In a year when the Republican National Committee skipped writing a party platform and President Trump has offered little in the way of a plan for his second term should he win re-election, the agenda unveiled by House Republicans outside the Capitol on Tuesday was arguably the closest the party has come this year to presenting a road map for governing.
But for those searching for a long-term accounting of where the party would lead the nation, the one-page policy proposal they pitched, billed “The Republican Commitment to America,” offered relatively few answers.
Instead, the document reflected a party preoccupied with navigating the country back to the way things were in February, just before the pandemic took a sledgehammer to the nation’s health and economy — and when Republicans still felt they might have a reasonable shot at retaking the House majority — and then freezing the clock.
“Republicans helped build the greatest economy in a generation and the American way of life was thriving,” Representative Kevin McCarthy of California, the plan’s main author, said as he laid it out on Tuesday. “We will do it again. That is our promise to you.”
Though they called for ambitious new testing and vaccine deployment, it was far from the kind of forward-looking conservative vision that leading Republicans once insisted they needed to offer voters, and that past party leaders have rolled out every two years almost like clockwork. There was no mention of spending restraint or cutting entitlement programs, nor the party’s yearslong quest to repeal the Affordable Care Act.
The omissions were a bow to political reality at a time when Republicans are toiling to avoid losing an even larger share of the suburban voters who have flocked to Democrats in recent years, a trend that appears likely to continue in November. Mr. Trump has reminded Republicans just how powerful a political force a strong economy can be, and has demonstrated that adherence to what were once considered core party principles is no longer required. And undoubtedly, the gargantuan task of pulling the country out from a once-in-a-generation catastrophe will preoccupy whomever voters put in charge of the government come January.
But the thin agenda also underscored how thoroughly congressional Republicans have transformed themselves in the age of Mr. Trump even from the recent days when, under Speaker Paul D. Ryan, they prided themselves on being the intellectual engine of their party.
Four years into his presidency, the party has followed his lead and shied away from stances on the nation’s biggest, most intractable problems, like how to fix a broken health care system or address the ballooning national debt, that were once considered Republican orthodoxy. The party of free trade has mostly embraced Mr. Trump’s protectionist stance. The party of fiscal responsibility has overseen a record-setting explosion of the national debt. The party of free enterprise has stood by, mostly without criticism, as Mr. Trump has meddled in markets and individual businesses.
What has been left behind are an ideological hodgepodge of narrower policies and cultural wedge issues, a commitment to tax cuts at nearly any cost and, above all else, the vilification of Democrats.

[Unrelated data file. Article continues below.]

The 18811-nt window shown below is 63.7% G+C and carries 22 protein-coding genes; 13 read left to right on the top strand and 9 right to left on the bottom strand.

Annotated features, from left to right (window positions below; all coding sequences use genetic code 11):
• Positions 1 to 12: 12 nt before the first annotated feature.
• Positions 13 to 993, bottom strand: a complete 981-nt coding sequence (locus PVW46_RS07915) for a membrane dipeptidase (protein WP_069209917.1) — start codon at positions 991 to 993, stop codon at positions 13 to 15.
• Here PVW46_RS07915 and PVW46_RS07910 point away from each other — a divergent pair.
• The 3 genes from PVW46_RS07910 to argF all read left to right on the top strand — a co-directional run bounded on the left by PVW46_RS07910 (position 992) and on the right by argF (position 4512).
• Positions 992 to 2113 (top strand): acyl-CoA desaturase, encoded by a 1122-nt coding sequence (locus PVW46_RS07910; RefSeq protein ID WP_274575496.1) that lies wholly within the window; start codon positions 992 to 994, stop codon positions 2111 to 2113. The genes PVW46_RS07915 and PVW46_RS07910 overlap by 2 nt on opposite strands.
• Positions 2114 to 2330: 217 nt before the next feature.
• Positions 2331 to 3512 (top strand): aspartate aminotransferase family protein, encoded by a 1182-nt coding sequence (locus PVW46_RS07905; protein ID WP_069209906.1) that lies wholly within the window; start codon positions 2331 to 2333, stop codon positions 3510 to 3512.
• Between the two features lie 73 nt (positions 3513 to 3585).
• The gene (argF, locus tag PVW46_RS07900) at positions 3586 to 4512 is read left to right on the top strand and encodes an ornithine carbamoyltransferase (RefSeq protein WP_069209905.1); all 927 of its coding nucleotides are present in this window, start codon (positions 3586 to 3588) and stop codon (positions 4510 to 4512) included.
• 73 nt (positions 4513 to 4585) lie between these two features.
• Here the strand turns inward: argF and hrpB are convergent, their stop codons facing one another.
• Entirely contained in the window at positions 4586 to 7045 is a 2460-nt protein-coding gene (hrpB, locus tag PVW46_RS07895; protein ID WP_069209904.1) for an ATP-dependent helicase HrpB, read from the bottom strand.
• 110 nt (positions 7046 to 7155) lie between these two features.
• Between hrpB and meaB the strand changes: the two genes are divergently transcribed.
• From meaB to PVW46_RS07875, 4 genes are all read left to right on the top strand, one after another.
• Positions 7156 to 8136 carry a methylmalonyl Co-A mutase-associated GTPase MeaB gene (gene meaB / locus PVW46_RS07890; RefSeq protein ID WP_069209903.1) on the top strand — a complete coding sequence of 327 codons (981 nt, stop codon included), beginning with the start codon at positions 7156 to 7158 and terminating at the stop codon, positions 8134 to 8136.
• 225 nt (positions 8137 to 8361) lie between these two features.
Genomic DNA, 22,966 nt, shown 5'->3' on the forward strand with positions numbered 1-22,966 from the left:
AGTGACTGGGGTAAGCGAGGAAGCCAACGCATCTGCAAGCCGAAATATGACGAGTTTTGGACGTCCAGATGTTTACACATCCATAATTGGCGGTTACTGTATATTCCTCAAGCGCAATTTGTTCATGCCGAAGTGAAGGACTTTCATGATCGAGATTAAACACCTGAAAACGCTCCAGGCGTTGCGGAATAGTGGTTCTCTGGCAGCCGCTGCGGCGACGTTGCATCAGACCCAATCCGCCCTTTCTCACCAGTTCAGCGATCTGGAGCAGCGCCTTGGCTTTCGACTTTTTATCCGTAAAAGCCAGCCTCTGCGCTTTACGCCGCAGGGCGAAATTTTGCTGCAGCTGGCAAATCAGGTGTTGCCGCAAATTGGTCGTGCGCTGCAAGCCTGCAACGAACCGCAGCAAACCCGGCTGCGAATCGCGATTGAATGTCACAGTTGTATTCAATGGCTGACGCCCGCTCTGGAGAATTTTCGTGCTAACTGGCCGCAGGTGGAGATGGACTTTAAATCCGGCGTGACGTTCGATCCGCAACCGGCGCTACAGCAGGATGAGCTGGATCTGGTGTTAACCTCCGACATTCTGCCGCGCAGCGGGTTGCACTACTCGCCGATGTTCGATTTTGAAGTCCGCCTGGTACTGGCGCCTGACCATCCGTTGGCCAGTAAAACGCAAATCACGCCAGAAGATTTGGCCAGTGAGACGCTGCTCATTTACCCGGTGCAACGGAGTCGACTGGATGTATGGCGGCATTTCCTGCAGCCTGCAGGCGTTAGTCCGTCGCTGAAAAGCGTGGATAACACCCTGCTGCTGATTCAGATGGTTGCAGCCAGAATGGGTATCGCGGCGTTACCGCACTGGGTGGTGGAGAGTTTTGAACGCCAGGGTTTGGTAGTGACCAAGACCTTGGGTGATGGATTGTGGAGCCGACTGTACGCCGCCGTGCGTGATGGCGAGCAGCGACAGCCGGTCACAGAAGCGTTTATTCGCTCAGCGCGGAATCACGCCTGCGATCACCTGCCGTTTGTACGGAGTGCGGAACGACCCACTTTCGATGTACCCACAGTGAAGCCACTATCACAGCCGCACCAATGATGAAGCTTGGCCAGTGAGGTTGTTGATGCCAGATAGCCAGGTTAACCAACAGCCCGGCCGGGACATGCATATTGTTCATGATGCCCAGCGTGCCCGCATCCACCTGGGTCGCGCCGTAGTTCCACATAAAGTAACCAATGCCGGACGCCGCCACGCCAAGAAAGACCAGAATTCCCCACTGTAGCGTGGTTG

On a sun-soaked morning in front of the Capitol, dozens of masked lawmakers gathered with Mr. McCarthy on Tuesday to tick through a range of proposals under slogans including “Restore Our Way of Life,” “Rebuild the Greatest Economy in History” and “Renew the American Dream” — all headings on a slickly produced website created for the occasion.
Representative Kevin Brady, Republican of Texas, pledged to make permanent the $1.5 trillion tax cut Republicans passed into law before they lost the House, making no mention of its contribution to the soaring national debt.
Representative Pete Stauber, Republican of Minnesota, highlighted proposed investments in policing and body cameras, saying nothing about the police violence and nationwide protests for racial justice that have made law enforcement a top issue this campaign season.
Representative Liz Cheney of Wyoming — the party’s highest-ranking woman, who has made a point of separating herself from some of Mr. Trump’s policies and is widely considered to be jockeying for a top leadership position beyond his presidency — spent most of her time blaming Democrats for forest fires raging across the West and the fires set by mobs in America’s cities.
“Every day you see the damage of years of Democrat policies,” Ms. Cheney said. She had little to say about Republican alternatives.
While Republicans glossed over their attempts to undo the health care law that has resulted in coverage for tens of millions of Americans, the document did include a pledge to protect coverage for pre-existing medical conditions — though there was no discussion of how. There was no plan for overhauling the immigration system, besides “secure our border, and enforce our immigration laws.” Discussion of trade was mostly limited to plans to try to break the country’s dependence on Chinese exports as part retaliation, part protection for past and future health crises.
And after years of party platforms calling for painful belt-tightening of social safety net programs, the Republicans merely proposed “reaching bipartisan consensus to protect and strengthen Social Security and Medicare and reduce our debt” — a position unlikely to offend anyone.